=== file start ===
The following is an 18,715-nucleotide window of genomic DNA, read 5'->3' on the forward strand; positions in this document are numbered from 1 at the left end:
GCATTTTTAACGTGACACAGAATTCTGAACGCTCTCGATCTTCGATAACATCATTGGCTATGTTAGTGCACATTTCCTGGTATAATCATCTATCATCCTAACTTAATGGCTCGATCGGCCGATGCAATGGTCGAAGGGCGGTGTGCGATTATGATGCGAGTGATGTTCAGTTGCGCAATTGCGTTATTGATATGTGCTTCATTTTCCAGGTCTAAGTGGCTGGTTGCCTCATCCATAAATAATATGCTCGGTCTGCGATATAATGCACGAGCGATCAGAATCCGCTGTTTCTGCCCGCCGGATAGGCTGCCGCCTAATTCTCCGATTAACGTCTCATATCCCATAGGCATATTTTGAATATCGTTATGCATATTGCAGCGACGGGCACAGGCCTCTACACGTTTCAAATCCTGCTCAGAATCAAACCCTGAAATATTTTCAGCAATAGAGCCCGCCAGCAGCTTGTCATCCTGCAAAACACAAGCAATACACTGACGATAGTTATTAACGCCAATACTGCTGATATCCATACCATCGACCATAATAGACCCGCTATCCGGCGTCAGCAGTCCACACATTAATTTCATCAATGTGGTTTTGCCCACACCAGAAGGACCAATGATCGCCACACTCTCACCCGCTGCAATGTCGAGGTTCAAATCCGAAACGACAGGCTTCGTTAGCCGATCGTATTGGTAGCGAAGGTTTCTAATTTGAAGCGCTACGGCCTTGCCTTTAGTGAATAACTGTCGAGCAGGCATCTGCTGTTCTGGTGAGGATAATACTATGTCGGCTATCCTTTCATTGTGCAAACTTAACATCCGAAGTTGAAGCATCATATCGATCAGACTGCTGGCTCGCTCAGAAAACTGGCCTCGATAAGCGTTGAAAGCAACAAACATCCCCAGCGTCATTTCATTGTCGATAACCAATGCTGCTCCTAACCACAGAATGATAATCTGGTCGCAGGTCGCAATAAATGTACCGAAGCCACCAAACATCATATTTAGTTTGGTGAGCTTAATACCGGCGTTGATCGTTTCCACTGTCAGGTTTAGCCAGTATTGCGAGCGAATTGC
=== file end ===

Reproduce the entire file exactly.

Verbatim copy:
The following is an 18,715-nucleotide window of genomic DNA, read 5'->3' on the forward strand; positions in this document are numbered from 1 at the left end:
GCATTTTTAACGTGACACAGAATTCTGAACGCTCTCGATCTTCGATAACATCATTGGCTATGTTAGTGCACATTTCCTGGTATAATCATCTATCATCCTAACTTAATGGCTCGATCGGCCGATGCAATGGTCGAAGGGCGGTGTGCGATTATGATGCGAGTGATGTTCAGTTGCGCAATTGCGTTATTGATATGTGCTTCATTTTCCAGGTCTAAGTGGCTGGTTGCCTCATCCATAAATAATATGCTCGGTCTGCGATATAATGCACGAGCGATCAGAATCCGCTGTTTCTGCCCGCCGGATAGGCTGCCGCCTAATTCTCCGATTAACGTCTCATATCCCATAGGCATATTTTGAATATCGTTATGCATATTGCAGCGACGGGCACAGGCCTCTACACGTTTCAAATCCTGCTCAGAATCAAACCCTGAAATATTTTCAGCAATAGAGCCCGCCAGCAGCTTGTCATCCTGCAAAACACAAGCAATACACTGACGATAGTTATTAACGCCAATACTGCTGATATCCATACCATCGACCATAATAGACCCGCTATCCGGCGTCAGCAGTCCACACATTAATTTCATCAATGTGGTTTTGCCCACACCAGAAGGACCAATGATCGCCACACTCTCACCCGCTGCAATGTCGAGGTTCAAATCCGAAACGACAGGCTTCGTTAGCCGATCGTATTGGTAGCGAAGGTTTCTAATTTGAAGCGCTACGGCCTTGCCTTTAGTGAATAACTGTCGAGCAGGCATCTGCTGTTCTGGTGAGGATAATACTATGTCGGCTATCCTTTCATTGTGCAAACTTAACATCCGAAGTTGAAGCATCATATCGATCAGACTGCTGGCTCGCTCAGAAAACTGGCCTCGATAAGCGTTGAAAGCAACAAACATCCCCAGCGTCATTTCATTGTCGATAACCAATGCTGCTCCTAACCACAGAATGATAATCTGGTCGCAGGTCGCAATAAATGTACCGAAGCCACCAAACATCATATTTAGTTTGGTGAGCTTAATACCGGCGTTGATCGTTTCCACTGTCAGGTTTAGCCAGTATTGCGAGCGAATTGC